section 1.111(e) as precluding appeal under these circumstances, denied them due process.

As the Loposers admit, both this court and the First Court of Appeals have previously addressed and
overruled “similar, if not the same" issues.  See Sondock, 231 S.W.3d at 69-70; Hartman v. Harris County
Appr. Dist., 251 S.W.3d 595, 600-01 (Tex. App.- Houston [1st Dist.] 2007, pet. denied); BPAC Tex., LP v.
Harris County Appr. Dist., and the Harris County Appr. Rev. Bd., No. 01-03-01238-CV, 2004 WL 2422033,
at *3 (Tex. App.- Houston [1st Dist.] Oct. 24, 2004, no pet.) (mem. op., not designated for publication).  For
instance, we have previously stated that an agreement exists for purposes of section 1.111(e) of the Tax
Code where, as here, there is a “harmony of opinion" between the property owners and HCAD regarding
the value of the property at issue, and we see no reason to deviate from that precedent here.  See
Sondock, 231 S.W.3d at 69; see also Hartman, 251 S.W.3d at 600 (holding that an agreement existed
where the agent and the appraiser each announced the same opinion as to the value of the property).  
Likewise, we see no material difference between the Loposers' argument that the evidence here showed a
lack of agreement and the argument in Sondock that the parties's failure to act upon or announce an
agreement demonstrated a lack of agreement - an argument that we rejected in Sondock, as we do here.  
See 231 S.W.3d at 69 (stating that section 1.111(e) of the Tax Code does not require such actions).  

We also disagree with the Loposers' argument that the trial court erred by failing to find that the Board's
order rejected the agreement because we made clear in Sondock that where, as here, an agreement
relates to a matter in which a protest has been filed but not determined by the Board, the agreement
becomes final at the moment it is reached, rendering the Board's subsequent property valuation in an order
determining protest irrelevant.  See id. (citing Tex. Tax Code Ann. § 1.111(e)); BPAC Tex., LP, 2004 WL
2422033, at *3.  Finally, we disagree with the Loposers' argument that their due process rights were
violated, as we rejected an essentially identical argument under materially indistinguishable circumstances
in Sondock.  See 231 S.W.3d at 69-70; see also Hartman, 251 S.W.3d at 601; BPAC Tex., LP, 2004 WL
2422033, at *3.

Appellants assert Sondock and Hartman were wrongly decided because they are in direct conflict with the
Texas Supreme Court's decision in Matagorda County Appraisal District v. Coastal Liquids Partners, L.P.,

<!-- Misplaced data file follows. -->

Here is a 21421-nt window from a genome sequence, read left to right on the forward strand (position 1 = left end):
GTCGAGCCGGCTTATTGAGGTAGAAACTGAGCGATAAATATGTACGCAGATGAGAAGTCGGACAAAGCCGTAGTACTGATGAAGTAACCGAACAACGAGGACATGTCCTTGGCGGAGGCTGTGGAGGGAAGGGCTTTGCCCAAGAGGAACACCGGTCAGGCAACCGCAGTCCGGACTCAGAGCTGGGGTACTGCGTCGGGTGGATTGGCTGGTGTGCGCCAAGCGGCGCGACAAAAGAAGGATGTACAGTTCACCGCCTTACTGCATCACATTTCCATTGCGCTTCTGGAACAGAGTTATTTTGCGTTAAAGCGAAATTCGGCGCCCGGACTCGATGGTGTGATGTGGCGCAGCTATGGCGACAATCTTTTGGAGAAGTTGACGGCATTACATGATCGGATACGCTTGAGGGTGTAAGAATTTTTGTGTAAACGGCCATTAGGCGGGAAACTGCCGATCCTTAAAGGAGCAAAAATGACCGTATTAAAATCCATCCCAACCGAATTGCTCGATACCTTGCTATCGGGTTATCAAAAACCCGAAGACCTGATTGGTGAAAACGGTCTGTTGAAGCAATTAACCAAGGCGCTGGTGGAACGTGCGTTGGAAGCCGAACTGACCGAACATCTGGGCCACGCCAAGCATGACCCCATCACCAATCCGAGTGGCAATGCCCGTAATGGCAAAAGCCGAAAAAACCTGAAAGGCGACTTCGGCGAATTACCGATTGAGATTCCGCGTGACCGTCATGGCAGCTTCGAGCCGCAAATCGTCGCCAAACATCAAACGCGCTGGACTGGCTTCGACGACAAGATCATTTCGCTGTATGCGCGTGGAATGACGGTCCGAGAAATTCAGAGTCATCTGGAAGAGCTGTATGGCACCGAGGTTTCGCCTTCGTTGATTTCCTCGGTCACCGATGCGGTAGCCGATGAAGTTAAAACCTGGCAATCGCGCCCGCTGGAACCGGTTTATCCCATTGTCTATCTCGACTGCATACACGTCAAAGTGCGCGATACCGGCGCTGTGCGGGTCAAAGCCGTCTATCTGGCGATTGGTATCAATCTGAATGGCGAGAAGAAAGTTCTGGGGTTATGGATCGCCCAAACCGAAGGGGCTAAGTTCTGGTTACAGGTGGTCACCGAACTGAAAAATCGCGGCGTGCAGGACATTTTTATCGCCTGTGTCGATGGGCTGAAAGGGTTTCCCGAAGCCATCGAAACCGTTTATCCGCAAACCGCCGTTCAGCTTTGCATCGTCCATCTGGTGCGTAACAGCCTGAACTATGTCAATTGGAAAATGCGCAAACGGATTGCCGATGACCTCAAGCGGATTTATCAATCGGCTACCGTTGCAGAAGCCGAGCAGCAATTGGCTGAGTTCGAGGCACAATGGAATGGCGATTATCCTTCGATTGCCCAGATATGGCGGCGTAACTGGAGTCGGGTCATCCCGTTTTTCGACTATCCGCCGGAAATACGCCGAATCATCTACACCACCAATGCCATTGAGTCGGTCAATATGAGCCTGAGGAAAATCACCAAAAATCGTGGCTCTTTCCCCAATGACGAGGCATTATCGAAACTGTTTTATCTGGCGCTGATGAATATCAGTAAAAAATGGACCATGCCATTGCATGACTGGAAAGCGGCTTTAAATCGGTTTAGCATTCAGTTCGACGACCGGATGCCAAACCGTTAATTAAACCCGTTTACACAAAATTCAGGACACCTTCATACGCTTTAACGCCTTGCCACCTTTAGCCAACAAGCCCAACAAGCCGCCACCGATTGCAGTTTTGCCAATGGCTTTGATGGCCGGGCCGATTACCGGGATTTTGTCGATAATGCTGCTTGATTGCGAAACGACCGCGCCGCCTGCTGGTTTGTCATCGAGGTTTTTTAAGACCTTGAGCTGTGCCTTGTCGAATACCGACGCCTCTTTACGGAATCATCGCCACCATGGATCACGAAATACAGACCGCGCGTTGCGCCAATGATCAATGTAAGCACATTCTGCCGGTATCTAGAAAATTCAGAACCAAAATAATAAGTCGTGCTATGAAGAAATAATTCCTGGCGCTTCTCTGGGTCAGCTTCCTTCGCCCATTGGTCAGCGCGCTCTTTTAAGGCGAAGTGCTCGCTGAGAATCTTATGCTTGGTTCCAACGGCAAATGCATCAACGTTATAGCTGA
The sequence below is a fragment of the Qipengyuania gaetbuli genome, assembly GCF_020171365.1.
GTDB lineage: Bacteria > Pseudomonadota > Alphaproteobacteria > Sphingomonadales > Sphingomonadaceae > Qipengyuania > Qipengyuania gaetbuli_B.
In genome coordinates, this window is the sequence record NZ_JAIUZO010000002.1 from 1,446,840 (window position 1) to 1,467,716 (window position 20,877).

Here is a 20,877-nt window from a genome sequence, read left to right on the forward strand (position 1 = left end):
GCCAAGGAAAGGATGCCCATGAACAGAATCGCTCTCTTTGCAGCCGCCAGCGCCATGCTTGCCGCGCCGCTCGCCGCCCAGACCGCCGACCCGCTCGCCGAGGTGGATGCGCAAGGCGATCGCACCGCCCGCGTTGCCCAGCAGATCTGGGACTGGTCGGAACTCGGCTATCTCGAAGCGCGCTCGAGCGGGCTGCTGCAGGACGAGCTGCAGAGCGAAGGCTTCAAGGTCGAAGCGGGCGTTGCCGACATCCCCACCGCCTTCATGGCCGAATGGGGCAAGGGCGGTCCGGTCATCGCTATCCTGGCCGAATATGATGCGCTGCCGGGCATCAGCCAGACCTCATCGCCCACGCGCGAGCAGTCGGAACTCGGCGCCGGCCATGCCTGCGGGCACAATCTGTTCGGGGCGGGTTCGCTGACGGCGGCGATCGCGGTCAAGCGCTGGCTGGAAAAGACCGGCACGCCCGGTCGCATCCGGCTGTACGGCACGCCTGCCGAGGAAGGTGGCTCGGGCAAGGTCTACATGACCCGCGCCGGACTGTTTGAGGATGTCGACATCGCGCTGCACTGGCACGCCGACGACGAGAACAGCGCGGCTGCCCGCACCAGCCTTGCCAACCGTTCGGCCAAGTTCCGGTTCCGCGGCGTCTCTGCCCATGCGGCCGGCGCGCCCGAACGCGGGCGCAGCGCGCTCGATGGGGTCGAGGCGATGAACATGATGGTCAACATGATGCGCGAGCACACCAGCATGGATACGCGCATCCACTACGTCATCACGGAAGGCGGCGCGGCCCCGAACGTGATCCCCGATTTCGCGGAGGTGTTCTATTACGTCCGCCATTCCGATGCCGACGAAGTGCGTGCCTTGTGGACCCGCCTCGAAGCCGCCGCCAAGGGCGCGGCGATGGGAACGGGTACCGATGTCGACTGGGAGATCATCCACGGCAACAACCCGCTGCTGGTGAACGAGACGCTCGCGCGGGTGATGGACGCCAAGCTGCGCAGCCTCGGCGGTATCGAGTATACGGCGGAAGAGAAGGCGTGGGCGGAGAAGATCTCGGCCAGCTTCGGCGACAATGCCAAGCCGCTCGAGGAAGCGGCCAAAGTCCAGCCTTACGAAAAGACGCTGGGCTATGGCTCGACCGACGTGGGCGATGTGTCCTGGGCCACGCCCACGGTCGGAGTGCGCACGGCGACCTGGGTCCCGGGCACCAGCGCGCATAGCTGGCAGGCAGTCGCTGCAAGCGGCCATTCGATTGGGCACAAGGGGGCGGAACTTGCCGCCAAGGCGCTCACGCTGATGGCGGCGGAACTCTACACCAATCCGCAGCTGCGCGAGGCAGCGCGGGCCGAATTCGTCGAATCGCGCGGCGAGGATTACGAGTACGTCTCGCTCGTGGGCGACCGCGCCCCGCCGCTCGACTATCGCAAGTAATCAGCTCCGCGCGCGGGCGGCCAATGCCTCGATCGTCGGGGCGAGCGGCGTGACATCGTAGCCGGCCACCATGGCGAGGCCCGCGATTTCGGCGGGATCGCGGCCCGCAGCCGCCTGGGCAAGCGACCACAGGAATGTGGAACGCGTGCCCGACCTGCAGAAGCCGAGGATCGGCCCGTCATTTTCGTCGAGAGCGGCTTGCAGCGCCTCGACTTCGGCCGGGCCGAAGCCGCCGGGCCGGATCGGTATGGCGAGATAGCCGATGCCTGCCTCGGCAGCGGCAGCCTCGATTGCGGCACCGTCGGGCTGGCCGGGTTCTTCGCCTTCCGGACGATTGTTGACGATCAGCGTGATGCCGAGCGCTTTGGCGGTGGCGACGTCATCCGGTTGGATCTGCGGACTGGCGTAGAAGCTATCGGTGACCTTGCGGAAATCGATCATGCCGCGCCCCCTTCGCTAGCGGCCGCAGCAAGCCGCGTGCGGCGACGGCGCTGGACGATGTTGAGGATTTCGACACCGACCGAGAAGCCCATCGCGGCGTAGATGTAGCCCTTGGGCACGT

165 S.W.3d 329 (Tex. 2005).  

We disagree.  

In Matagorda County Appraisal District, the issue was whether a prior protest by a property owner
precluded a subsequent protest by a lessee under section 41.413(b) of the Tax Code, which allows only
one protest on the same property.  Id. at 331; see Tex. Tax Code Ann. § 41.413(b) (Vernon 2008)  In that
case, the lessee of two hydrocarbon storage caverns was contractually obligated to reimburse the caverns'
owner for ad valorem taxes on those caverns.  Matagorda County Appr. Dist., 165 S.W.3d at 331.  The
owner (who owned twelve caverns in addition to the lessee's) filed a protest to the appraisal district's
valuation of the caverns, but limited that protest and the subsequent settlement to that portion of the
caverns for which the owner had to pay taxes.  Id. at 331-32.  Despite that fact, the appraisal district
claimed that the owner's protest included the lessee's caverns, precluding subsequent protest by the
lessee.  Id. at 331.  The Supreme Court recognized the board's authority to (1) decide whether there was
more than one protest relating to the same property, and (2) take note of what property was included in the
owner's settlement.  Id.  The Court then stated that the board's order assessing the value of the lessee's
two caverns in the second protest impliedly rejected the appraisal district's claim that the first protest,
brought by the owner and limited to the other twelve caverns, included the lessee's caverns and precluded
the lessee's protest.  Id. at 331-32.  Thus, Matagorda County Appraisal District does not stand for the
proposition that an appraisal board's order rejects a claimed agreement by the appraisal district in the
context presented here.  See id.  Accordingly, the Loposers' reliance on Matagorda County Appraisal
District is misplaced.  We overrule both of the Loposers' issues.

Having overruled both of the Loposers' issues, we affirm the trial court's judgment.

/s/      Leslie B. Yates


Panel consists of Justices Yates, Guzman, and Sullivan.

[1]  Although the Loposers named the Appraisal Review Board of Harris County Appraisal District (“the
Board") as a defendant in their petition , they failed to perfect service on the Board.  Even though only
HCAD moved for summary judgment, the judgment in this case is nevertheless final for purposes of
appeal.  See Sondock v. Harris County Appr. Dist., 231 S.W.3d 65, 67 n.1 (Tex. App.- Houston [14th Dist.]
2007, no pet.).